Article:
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Clin Ther. 2000;22 Suppl A:A3-19; discussion A20-4.

An overview of generalized anxiety disorder: disease state--appropriate therapy.

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Institute of Psychiatry, Medical University of South Carolina, Charleston 29425, USA.



This article reviews the prevalence, diagnosis, and treatment of generalized anxiety disorder (GAD).


Patients with GAD often present to primary care physicians; frequently the disorder manifests with somatic symptoms that have no identifiable physiologic foundation. Accurate diagnosis and treatment often prove elusive, and health care resources are inappropriately consumed in the management of a wide array of complaints, including headache, noncardiac angina, fatigue, insomnia, or abdominal discomfort. Early diagnosis and intervention are critical; GAD is frequently associated with other anxiety and mood disorders, major depressive disorder among them. The differential diagnosis of GAD is complex, including medication side effects and substance-related dependence or withdrawal phenomena, as well as endocrine, neurologic, cardiorespiratory, and autoimmune disorders.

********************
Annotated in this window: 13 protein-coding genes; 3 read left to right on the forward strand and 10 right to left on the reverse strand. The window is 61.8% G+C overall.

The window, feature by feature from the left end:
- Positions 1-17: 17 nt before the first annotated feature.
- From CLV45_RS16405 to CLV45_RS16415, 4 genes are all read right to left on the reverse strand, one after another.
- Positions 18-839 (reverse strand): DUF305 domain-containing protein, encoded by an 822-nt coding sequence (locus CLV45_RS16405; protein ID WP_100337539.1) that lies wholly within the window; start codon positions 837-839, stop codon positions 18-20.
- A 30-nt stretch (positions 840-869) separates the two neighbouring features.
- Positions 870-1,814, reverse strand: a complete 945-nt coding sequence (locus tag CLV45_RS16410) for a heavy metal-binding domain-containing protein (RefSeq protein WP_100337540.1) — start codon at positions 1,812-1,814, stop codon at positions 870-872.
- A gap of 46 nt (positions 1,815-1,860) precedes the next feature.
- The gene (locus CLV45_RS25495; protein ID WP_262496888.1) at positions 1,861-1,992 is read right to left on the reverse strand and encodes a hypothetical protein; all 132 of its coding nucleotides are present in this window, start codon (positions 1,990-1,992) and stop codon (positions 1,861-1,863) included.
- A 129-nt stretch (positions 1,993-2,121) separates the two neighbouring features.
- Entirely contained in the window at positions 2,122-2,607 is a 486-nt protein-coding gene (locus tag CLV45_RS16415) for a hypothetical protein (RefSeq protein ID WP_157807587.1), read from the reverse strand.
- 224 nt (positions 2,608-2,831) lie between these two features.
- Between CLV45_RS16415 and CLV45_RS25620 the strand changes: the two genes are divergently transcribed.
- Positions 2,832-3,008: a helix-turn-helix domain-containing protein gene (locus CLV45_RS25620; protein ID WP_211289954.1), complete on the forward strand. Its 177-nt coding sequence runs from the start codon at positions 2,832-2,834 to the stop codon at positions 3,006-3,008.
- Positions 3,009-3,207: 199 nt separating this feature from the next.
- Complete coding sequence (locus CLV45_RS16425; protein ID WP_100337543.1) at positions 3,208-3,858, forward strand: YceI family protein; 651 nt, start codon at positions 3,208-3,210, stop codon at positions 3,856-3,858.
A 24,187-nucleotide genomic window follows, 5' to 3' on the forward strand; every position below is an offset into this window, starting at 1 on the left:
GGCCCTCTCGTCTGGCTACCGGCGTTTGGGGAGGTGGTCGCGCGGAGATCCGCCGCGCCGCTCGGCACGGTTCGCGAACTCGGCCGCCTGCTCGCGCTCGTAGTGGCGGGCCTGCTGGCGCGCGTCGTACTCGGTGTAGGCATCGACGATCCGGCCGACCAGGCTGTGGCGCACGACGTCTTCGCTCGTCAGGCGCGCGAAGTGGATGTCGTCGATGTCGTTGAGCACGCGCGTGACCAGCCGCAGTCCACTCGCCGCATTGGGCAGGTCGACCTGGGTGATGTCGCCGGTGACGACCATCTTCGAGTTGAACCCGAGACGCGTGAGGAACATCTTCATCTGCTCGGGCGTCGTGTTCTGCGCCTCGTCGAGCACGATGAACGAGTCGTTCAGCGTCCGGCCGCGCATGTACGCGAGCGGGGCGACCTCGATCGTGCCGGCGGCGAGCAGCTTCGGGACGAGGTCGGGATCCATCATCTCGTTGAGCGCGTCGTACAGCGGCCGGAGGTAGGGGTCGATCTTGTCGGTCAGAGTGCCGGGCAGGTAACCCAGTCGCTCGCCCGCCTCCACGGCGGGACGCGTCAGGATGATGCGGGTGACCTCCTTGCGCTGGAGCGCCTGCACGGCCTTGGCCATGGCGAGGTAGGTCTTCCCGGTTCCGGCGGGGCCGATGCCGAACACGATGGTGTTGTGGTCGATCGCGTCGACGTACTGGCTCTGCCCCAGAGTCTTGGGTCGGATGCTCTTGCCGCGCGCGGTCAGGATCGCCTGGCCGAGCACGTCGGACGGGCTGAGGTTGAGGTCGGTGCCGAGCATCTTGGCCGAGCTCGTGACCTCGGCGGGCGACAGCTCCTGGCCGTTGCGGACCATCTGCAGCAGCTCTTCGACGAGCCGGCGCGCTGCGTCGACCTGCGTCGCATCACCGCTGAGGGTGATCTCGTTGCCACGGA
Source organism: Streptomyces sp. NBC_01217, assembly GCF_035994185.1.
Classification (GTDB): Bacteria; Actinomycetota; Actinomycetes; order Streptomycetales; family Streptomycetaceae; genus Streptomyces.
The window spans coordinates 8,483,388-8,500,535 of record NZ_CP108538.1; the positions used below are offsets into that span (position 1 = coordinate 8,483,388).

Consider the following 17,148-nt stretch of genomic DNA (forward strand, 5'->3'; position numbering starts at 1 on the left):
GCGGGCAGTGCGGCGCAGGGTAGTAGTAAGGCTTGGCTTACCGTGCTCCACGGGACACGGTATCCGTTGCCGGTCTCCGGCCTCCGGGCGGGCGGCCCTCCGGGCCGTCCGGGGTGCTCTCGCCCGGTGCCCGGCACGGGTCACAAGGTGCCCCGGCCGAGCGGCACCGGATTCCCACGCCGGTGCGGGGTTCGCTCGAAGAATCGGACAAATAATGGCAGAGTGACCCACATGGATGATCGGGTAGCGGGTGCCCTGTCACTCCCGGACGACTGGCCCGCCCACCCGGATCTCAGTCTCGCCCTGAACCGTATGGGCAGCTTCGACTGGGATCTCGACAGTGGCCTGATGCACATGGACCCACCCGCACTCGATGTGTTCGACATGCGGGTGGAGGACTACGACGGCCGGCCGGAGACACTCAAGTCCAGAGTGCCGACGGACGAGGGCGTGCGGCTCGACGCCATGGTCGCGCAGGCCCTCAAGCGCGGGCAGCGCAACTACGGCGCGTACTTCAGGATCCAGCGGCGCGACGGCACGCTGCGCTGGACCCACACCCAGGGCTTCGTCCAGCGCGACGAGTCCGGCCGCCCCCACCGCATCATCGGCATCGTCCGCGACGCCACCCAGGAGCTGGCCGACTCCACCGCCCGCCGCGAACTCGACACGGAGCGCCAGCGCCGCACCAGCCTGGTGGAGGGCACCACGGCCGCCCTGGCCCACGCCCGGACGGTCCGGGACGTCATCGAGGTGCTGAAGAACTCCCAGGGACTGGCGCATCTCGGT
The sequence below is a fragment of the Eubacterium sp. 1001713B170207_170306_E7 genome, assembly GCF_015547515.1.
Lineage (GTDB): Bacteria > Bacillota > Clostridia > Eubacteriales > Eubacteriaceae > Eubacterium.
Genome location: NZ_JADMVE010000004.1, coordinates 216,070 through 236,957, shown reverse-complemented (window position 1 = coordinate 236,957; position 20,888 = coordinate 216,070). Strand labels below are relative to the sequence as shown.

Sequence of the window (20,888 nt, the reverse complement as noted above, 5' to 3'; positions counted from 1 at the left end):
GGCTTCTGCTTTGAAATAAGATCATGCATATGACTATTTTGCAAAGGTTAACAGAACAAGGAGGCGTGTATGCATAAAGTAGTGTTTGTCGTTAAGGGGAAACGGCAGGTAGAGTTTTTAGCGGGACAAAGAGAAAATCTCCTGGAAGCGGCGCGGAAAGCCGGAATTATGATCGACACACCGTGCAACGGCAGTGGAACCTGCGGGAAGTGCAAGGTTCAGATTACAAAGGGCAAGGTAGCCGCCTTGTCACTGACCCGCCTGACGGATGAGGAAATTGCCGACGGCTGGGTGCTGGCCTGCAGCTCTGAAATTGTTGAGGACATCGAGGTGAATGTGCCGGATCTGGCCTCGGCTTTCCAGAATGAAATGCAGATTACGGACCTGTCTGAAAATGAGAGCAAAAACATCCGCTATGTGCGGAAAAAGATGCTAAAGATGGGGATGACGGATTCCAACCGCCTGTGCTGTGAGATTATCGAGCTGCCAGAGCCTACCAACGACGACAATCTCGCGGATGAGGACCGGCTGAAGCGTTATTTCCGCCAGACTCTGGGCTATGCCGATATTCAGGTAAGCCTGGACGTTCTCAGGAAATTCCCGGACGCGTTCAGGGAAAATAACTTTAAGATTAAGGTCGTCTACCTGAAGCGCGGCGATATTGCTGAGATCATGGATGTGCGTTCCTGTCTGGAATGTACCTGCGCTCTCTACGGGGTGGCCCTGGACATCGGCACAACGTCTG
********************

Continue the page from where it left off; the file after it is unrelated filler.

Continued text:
GAD is differentiated from adjustment disorder with anxiety because only GAD can manifest without identifiable emotional stressors; it is differentiated from panic disorder largely on the basis of the chronicity of GAD and the episodic, abrupt nature of panic attacks, with the involvement of at least 4 autonomic, cardiopulmonary, neurologic, or other symptoms. In addition to psychotherapy, education, lifestyle modifications, and social support, several pharmacologic agents may be appropriate therapy for GAD. Given the chronic, nonremitting, relapsing character of GAD, use of benzodiazepines, which confer short-term relief, is usually ill-advised in long-term treatment because these agents can impair cognitive and psychomotor function, interact with various central nervous system depressants (eg, alcohol), and exhibit substantial potential for abuse, tolerance, dependence, and withdrawal effects. Buspirone and certain antidepressants, including the dual noradrenergic-serotonergic reuptake inhibitor venlafaxine, represent first-line therapy for GAD.

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